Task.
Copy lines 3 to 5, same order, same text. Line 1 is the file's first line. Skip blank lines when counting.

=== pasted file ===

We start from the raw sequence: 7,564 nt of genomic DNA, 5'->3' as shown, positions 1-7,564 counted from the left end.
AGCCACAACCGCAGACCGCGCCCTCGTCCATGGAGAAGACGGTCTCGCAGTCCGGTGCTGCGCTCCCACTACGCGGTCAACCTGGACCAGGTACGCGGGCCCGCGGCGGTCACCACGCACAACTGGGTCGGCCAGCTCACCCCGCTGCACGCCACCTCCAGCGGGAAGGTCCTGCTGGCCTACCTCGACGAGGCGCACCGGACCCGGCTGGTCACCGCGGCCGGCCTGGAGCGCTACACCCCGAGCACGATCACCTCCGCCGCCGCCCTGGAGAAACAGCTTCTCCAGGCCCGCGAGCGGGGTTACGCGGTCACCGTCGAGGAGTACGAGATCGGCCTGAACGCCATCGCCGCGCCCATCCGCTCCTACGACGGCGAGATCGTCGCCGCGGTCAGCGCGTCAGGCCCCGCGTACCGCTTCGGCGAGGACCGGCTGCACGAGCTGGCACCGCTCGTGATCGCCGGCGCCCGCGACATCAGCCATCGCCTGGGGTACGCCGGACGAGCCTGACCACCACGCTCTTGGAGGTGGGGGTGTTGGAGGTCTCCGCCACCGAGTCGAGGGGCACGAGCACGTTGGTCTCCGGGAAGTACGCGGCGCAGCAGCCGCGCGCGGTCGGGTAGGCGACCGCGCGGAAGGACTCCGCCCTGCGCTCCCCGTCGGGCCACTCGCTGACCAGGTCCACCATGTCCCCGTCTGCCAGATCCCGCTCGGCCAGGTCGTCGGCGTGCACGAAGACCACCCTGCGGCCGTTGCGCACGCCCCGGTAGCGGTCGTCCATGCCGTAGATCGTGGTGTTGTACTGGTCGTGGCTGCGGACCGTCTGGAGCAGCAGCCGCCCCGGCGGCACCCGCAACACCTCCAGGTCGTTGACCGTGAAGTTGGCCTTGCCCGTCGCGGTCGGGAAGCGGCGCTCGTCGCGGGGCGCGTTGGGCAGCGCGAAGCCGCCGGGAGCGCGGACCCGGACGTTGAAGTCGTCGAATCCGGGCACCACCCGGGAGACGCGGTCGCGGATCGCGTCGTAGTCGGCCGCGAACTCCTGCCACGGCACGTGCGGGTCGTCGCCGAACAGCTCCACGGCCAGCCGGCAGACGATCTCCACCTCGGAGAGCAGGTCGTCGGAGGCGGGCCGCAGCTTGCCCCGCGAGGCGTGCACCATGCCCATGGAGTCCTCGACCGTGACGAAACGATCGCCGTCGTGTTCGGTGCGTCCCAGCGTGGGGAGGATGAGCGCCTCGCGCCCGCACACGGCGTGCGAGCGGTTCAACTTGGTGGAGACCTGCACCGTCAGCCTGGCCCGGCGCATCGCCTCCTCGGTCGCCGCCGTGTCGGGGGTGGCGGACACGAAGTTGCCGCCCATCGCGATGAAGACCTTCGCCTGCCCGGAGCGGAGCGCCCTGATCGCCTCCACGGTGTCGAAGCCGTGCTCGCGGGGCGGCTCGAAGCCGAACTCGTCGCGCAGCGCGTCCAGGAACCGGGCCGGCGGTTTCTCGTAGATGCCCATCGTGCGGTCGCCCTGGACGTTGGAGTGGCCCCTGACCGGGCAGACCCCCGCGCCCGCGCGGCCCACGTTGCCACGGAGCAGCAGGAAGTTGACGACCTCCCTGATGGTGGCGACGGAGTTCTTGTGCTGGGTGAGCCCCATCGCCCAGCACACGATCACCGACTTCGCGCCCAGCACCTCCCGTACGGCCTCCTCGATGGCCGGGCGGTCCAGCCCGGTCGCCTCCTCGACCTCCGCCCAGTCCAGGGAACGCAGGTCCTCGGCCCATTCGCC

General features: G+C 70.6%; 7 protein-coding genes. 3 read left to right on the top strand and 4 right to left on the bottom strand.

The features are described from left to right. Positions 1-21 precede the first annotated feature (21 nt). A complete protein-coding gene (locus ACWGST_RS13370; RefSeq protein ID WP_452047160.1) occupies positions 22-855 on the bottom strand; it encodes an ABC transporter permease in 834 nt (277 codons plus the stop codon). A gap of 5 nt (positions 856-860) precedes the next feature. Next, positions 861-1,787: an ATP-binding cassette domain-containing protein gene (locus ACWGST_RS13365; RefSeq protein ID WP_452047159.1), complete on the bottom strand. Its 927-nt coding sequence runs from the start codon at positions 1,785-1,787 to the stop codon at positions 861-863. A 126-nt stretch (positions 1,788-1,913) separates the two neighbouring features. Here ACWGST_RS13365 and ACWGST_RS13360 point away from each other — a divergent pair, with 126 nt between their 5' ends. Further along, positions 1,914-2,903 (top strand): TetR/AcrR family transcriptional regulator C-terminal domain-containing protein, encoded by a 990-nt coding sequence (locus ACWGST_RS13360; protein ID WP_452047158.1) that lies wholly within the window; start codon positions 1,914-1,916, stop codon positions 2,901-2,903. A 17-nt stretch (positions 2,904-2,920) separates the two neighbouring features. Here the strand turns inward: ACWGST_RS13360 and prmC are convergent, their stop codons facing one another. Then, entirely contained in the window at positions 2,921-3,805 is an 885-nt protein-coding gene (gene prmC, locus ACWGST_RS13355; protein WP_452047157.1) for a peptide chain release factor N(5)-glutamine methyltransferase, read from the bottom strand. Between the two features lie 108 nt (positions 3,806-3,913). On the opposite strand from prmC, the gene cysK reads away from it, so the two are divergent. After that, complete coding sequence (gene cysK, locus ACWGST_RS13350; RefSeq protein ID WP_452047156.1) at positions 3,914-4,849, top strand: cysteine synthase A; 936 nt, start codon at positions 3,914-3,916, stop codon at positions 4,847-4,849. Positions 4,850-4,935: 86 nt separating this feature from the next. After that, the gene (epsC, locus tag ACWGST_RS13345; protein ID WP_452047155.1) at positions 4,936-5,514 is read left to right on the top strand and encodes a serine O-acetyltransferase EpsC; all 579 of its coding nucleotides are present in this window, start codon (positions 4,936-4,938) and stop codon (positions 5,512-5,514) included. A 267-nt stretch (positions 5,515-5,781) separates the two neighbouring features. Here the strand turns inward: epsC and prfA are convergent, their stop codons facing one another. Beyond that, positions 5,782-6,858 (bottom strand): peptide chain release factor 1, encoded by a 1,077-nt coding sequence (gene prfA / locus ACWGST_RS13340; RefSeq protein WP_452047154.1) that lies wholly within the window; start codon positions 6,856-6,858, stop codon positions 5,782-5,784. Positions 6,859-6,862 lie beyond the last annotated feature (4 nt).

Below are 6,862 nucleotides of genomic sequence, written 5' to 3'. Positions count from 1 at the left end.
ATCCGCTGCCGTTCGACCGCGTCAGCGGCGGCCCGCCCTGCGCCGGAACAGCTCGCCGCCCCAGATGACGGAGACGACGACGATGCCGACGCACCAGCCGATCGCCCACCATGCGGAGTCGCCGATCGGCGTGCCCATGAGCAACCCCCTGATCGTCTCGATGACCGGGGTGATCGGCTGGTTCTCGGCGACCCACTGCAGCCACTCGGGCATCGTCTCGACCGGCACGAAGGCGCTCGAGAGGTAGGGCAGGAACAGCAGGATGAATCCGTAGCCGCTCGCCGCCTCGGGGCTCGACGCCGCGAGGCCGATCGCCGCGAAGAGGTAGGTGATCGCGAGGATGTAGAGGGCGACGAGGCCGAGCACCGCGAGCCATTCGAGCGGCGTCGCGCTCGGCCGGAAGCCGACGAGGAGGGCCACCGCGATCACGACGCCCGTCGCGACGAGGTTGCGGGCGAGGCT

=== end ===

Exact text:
General features: G+C 70.6%; 7 protein-coding genes. 3 read left to right on the top strand and 4 right to left on the bottom strand.

The features are described from left to right. Positions 1-21 precede the first annotated feature (21 nt). A complete protein-coding gene (locus ACWGST_RS13370; RefSeq protein ID WP_452047160.1) occupies positions 22-855 on the bottom strand; it encodes an ABC transporter permease in 834 nt (277 codons plus the stop codon). A gap of 5 nt (positions 856-860) precedes the next feature. Next, positions 861-1,787: an ATP-binding cassette domain-containing protein gene (locus ACWGST_RS13365; RefSeq protein ID WP_452047159.1), complete on the bottom strand. Its 927-nt coding sequence runs from the start codon at positions 1,785-1,787 to the stop codon at positions 861-863. A 126-nt stretch (positions 1,788-1,913) separates the two neighbouring features. Here ACWGST_RS13365 and ACWGST_RS13360 point away from each other — a divergent pair, with 126 nt between their 5' ends. Further along, positions 1,914-2,903 (top strand): TetR/AcrR family transcriptional regulator C-terminal domain-containing protein, encoded by a 990-nt coding sequence (locus ACWGST_RS13360; protein ID WP_452047158.1) that lies wholly within the window; start codon positions 1,914-1,916, stop codon positions 2,901-2,903. A 17-nt stretch (positions 2,904-2,920) separates the two neighbouring features. Here the strand turns inward: ACWGST_RS13360 and prmC are convergent, their stop codons facing one another. Then, entirely contained in the window at positions 2,921-3,805 is an 885-nt protein-coding gene (gene prmC, locus ACWGST_RS13355; protein WP_452047157.1) for a peptide chain release factor N(5)-glutamine methyltransferase, read from the bottom strand. Between the two features lie 108 nt (positions 3,806-3,913). On the opposite strand from prmC, the gene cysK reads away from it, so the two are divergent. After that, complete coding sequence (gene cysK, locus ACWGST_RS13350; RefSeq protein ID WP_452047156.1) at positions 3,914-4,849, top strand: cysteine synthase A; 936 nt, start codon at positions 3,914-3,916, stop codon at positions 4,847-4,849. Positions 4,850-4,935: 86 nt separating this feature from the next. After that, the gene (epsC, locus tag ACWGST_RS13345; protein ID WP_452047155.1) at positions 4,936-5,514 is read left to right on the top strand and encodes a serine O-acetyltransferase EpsC; all 579 of its coding nucleotides are present in this window, start codon (positions 4,936-4,938) and stop codon (positions 5,512-5,514) included. A 267-nt stretch (positions 5,515-5,781) separates the two neighbouring features. Here the strand turns inward: epsC and prfA are convergent, their stop codons facing one another. Beyond that, positions 5,782-6,858 (bottom strand): peptide chain release factor 1, encoded by a 1,077-nt coding sequence (gene prfA / locus ACWGST_RS13340; RefSeq protein WP_452047154.1) that lies wholly within the window; start codon positions 6,856-6,858, stop codon positions 5,782-5,784. Positions 6,859-6,862 lie beyond the last annotated feature (4 nt).

Below are 6,862 nucleotides of genomic sequence, written 5' to 3'. Positions count from 1 at the left end.